LT108 Introduction to Children’s Literature

Prerequisites: Admission into Undergraduate Programme

Offered: Semester 2

Coordinator (2024): Dr. Thomas Vranken

Students enrolled in this course will read and critically assess a selection of texts intended for non-adult readers. They will engage with a broad spectrum of narrative types and genres, including picture books, poetry, novels and graphic texts. This course demonstrates how children’s texts invite readers to take up positions that are never wholly innocent of ideology, ethics, contexts and cultural assumptions.

LT202 Contemporary Literary Criticism: Key Terms & Texts 2

Prerequisites: LT102 or LT104

Offered: Semester 2

Coordinator (2024): Dr. Anurag Subramani

Building on LT102, this course introduces students to more sophisticated key terms and concepts. Students will be shown how to employ these key terms as analytical tools for unlocking a variety of texts. They will be invited to adopt different perspectives and viewpoints on the same text. By the end of the course, they will have developed a more advanced critical approach through the art of sustained thinking, reading and interpretation.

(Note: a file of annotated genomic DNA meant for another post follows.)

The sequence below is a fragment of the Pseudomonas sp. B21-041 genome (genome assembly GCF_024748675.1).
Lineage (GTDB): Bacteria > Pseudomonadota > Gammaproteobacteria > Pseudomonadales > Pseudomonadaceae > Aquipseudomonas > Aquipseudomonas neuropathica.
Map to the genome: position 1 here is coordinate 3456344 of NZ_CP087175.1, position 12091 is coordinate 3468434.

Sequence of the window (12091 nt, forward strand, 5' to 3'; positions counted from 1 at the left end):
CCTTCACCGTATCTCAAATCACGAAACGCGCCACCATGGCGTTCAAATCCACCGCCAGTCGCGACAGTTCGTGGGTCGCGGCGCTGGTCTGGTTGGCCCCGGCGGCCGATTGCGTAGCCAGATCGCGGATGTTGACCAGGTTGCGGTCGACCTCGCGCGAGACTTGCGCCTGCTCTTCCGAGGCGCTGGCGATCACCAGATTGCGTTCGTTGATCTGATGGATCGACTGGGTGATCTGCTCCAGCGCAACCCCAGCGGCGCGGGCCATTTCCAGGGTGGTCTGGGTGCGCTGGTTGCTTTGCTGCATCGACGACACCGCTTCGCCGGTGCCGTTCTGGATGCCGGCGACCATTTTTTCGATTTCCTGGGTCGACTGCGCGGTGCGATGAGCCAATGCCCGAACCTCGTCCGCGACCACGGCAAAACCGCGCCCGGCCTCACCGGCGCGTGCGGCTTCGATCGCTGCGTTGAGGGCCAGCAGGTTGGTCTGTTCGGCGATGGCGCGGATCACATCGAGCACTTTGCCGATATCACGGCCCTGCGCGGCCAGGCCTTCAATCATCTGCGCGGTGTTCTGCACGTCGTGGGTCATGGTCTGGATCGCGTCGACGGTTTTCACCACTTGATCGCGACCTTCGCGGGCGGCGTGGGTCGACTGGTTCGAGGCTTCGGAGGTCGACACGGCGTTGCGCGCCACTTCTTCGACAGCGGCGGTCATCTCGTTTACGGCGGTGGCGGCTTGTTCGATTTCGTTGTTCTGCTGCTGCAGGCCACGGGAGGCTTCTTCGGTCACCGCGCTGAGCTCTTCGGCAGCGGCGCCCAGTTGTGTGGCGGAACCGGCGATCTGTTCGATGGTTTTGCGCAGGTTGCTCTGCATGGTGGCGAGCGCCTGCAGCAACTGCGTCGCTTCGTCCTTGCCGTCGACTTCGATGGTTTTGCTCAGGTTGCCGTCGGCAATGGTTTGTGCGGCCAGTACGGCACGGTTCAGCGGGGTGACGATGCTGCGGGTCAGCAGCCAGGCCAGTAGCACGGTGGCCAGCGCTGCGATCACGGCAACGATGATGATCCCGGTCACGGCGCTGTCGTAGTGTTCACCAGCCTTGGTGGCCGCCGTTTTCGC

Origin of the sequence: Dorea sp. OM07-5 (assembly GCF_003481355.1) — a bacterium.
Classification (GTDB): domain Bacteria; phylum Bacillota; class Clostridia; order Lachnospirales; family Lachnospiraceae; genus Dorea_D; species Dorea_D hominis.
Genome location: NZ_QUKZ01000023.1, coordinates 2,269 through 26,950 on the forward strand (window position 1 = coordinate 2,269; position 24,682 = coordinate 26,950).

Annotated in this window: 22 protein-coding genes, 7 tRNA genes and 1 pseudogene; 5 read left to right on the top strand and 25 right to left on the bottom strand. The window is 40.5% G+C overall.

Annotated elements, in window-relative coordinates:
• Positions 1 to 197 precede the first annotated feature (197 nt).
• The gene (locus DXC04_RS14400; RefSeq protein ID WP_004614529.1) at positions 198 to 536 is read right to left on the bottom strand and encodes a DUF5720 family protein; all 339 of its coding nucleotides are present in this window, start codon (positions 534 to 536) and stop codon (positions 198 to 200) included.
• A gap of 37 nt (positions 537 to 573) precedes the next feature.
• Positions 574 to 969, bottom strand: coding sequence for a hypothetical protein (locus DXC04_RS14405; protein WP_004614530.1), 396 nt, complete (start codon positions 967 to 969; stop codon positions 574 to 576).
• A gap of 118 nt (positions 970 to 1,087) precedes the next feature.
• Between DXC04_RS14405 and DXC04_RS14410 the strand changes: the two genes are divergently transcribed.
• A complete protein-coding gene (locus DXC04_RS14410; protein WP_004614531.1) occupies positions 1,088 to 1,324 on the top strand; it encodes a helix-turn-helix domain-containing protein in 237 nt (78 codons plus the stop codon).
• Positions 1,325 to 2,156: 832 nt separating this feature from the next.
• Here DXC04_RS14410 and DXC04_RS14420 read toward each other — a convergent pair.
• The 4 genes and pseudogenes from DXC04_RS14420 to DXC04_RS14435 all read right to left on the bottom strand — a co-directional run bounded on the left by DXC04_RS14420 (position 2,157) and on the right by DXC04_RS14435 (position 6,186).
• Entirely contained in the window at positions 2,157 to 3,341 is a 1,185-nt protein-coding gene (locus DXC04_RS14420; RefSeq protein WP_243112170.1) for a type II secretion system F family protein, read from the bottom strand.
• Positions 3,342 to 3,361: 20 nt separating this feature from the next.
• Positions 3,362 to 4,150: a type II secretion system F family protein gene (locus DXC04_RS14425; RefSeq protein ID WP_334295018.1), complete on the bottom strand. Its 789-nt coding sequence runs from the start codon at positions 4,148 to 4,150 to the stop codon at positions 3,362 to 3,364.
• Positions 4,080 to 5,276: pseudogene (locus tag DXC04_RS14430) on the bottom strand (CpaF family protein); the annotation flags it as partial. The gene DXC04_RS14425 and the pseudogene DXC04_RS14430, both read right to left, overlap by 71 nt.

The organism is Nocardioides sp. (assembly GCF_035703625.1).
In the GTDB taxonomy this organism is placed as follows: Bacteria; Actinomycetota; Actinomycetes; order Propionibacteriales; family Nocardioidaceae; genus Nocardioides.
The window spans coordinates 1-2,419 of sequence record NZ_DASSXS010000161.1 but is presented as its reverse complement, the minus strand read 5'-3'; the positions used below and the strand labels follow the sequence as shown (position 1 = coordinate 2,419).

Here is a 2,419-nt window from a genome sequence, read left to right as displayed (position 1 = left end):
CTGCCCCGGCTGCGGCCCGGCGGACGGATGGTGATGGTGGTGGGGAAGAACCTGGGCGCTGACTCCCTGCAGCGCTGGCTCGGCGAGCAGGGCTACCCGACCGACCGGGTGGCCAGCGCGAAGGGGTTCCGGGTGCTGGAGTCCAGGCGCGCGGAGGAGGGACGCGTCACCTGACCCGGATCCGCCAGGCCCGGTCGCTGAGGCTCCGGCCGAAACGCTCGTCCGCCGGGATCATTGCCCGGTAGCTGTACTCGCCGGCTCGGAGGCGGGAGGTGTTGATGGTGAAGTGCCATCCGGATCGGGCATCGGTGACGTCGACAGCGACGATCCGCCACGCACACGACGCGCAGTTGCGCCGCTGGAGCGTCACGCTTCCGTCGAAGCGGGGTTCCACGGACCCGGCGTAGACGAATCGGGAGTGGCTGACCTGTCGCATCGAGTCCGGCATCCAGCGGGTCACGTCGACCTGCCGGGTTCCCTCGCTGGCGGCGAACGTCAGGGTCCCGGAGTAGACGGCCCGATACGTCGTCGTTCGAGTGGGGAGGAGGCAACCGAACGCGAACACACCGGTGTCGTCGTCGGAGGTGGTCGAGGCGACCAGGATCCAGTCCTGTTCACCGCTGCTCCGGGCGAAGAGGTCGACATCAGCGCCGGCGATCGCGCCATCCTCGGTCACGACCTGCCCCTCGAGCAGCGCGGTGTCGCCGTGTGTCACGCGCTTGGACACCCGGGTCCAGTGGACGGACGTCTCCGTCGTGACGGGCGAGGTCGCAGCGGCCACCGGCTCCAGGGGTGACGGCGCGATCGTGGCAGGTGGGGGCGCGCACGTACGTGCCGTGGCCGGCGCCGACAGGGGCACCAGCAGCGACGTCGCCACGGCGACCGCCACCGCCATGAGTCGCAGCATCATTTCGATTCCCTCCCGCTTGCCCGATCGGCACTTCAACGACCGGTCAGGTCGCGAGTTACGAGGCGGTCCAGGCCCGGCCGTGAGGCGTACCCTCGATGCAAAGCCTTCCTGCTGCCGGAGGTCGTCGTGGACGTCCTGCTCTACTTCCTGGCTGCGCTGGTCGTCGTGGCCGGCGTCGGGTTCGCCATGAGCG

LT204 Islands 2: Myths & Metaphors

Prerequisites: LT102 or LT104

Offered: Semester 1

Coordinator (2024): Dr. Anurag Subramani

Building on LT104, this course explores the founding myths and governing metaphors of island literature. It examines the special role of islands in various imaginative, philosophical and historical accounts: islands as spaces inspiring narratives of fantastic voyages and encounters with fabulous creatures; islands as locations for projecting idyllic worlds and communities; islands as testing-grounds for utopian and dystopian projects. Students will explore the role of the castaway myth in conceptions of the sovereign European subject, and its complex presence in colonial and postcolonial texts.

LT231 Film History and Theory

Prerequisites: At least one 100 Level course

Offered: Not offered 2024
Coordinator (2024): –

This is a course in film history and theory. It introduces students to seminal moments in cinema history, to important theoretical approaches in film studies as well as to key figures and movies in world cinema. By the end of the course, students will have a better understanding of film history, theory and film aesthetics as well as an appreciation of cinema from different parts of the world.

LT305 Others 1: Figures of Difference

Prerequisites: LT202 or LT204

Offered: Not offered 2024

Coordinator (2024): –